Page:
Automated Computerised Credit Scoring


S

s c

Hi,

Looking through the Data Protection Act apparently you can require a
data controller to ensure that no decisions are made based solely on
the automatic processing of your personal data (Section 12 of the DPA
1998).

This should include banks not using computerised Credit Scoring to
decide what to do with your account.

Has anyone tried this - and if you did, did you have any luck (and did
any Bank give you a different answer when they didn't use automatic
computerised credit scoring?)

The problem I've got is that 1 of my credit files is great - they say
that I'm fine and give me a good credit rating. The other file says
that I'm terrible and that I'm a big risk and don't even think about
it. It's because I've got a personal loan registered on one file that
3 years ago I had a bit of bother with and I had to make a new
arrangement to pay. After 6 months, I'd sorted that out and I'm now
making higher payments back to them than the original agreements (so,
I'll actually clear the loan about 3 months early).

If I were to tell my bank not to use automated computerised credit
scoring, would that give me a better chance of them giving me more
credit/overdraft etc.

I'm going back to Uni next year and I'm concerned that they wont give
me a student account with the more flexible overdrafts than standard
current accounts.

Any thoughts?
 
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J

Jonathan Bryce

s said:
Looking through the Data Protection Act apparently you can require a
data controller to ensure that no decisions are made based solely on
the automatic processing of your personal data (Section 12 of the DPA
1998).

This should include banks not using computerised Credit Scoring to
decide what to do with your account.

Has anyone tried this - and if you did, did you have any luck (and did
any Bank give you a different answer when they didn't use automatic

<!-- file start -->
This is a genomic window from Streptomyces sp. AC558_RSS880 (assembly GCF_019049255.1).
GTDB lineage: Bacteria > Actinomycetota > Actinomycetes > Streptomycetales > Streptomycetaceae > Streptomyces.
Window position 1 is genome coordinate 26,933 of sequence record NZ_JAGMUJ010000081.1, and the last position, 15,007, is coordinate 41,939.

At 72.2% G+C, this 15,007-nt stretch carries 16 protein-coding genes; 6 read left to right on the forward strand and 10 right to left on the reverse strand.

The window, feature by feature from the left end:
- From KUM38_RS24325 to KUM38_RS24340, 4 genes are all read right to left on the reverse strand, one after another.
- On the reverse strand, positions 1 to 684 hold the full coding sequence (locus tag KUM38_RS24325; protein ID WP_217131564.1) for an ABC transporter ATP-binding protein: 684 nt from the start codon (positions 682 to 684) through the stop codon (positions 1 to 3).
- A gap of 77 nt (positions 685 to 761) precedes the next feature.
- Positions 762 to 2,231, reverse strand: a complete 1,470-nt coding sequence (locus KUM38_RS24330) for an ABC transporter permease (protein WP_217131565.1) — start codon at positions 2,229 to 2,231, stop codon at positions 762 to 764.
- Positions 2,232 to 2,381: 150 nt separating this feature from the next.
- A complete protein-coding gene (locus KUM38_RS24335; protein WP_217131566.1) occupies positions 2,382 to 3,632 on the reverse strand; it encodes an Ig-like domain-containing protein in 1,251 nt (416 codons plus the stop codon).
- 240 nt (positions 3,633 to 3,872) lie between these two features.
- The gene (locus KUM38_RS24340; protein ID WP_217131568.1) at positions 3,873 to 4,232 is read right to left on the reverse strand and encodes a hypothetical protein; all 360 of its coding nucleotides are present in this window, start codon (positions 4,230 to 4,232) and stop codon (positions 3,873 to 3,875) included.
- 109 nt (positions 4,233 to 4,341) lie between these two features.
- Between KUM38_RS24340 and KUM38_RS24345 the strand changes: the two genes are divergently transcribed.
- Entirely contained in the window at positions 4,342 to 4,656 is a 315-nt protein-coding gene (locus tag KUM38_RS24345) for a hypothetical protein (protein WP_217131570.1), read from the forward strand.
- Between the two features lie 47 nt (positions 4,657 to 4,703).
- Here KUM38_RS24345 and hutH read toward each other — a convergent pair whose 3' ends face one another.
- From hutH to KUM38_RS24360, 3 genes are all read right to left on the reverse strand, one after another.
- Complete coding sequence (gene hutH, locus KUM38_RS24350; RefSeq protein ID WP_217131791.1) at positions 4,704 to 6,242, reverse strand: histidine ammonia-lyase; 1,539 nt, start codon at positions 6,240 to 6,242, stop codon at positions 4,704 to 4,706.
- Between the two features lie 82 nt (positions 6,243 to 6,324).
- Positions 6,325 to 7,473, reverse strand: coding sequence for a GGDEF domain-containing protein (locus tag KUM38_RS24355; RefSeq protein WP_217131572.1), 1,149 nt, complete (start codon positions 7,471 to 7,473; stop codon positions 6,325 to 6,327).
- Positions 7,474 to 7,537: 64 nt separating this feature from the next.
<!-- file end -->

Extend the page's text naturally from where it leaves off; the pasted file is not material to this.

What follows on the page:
computerised credit scoring?)
If the bank's computer decides you aren't a good credit risk, you can ask
the bank to reconsider the decision, and a human will look at the
application.
 
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A

Alex

Without a hint of irony, (e-mail address removed) (s c) astounded uk.finance on
05 Nov 2004 by announcing:
Hi,

Looking through the Data Protection Act apparently you can require a
data controller to ensure that no decisions are made based solely on
the automatic processing of your personal data (Section 12 of the DPA
1998).

This should include banks not using computerised Credit Scoring to
decide what to do with your account.

Has anyone tried this - and if you did, did you have any luck (and did
any Bank give you a different answer when they didn't use automatic
computerised credit scoring?)

The problem I've got is that 1 of my credit files is great - they say
that I'm fine and give me a good credit rating. The other file says
that I'm terrible and that I'm a big risk and don't even think about
it.
Correction. The files state the facts. It's the lenders themselves who
decide whether they even think about it or not.
It's because I've got a personal loan registered on one file that
3 years ago I had a bit of bother with and I had to make a new
arrangement to pay. After 6 months, I'd sorted that out and I'm now
making higher payments back to them than the original agreements (so,
I'll actually clear the loan about 3 months early).

If I were to tell my bank not to use automated computerised credit
scoring, would that give me a better chance of them giving me more
credit/overdraft etc.

I'm going back to Uni next year and I'm concerned that they wont give
me a student account with the more flexible overdrafts than standard
current accounts.

Any thoughts?
You can apply to add your own comments on your file. These must be taken
into account* by anybody viewing your file.

*Although when I worked at "a major bank" they were completely ignored.
 

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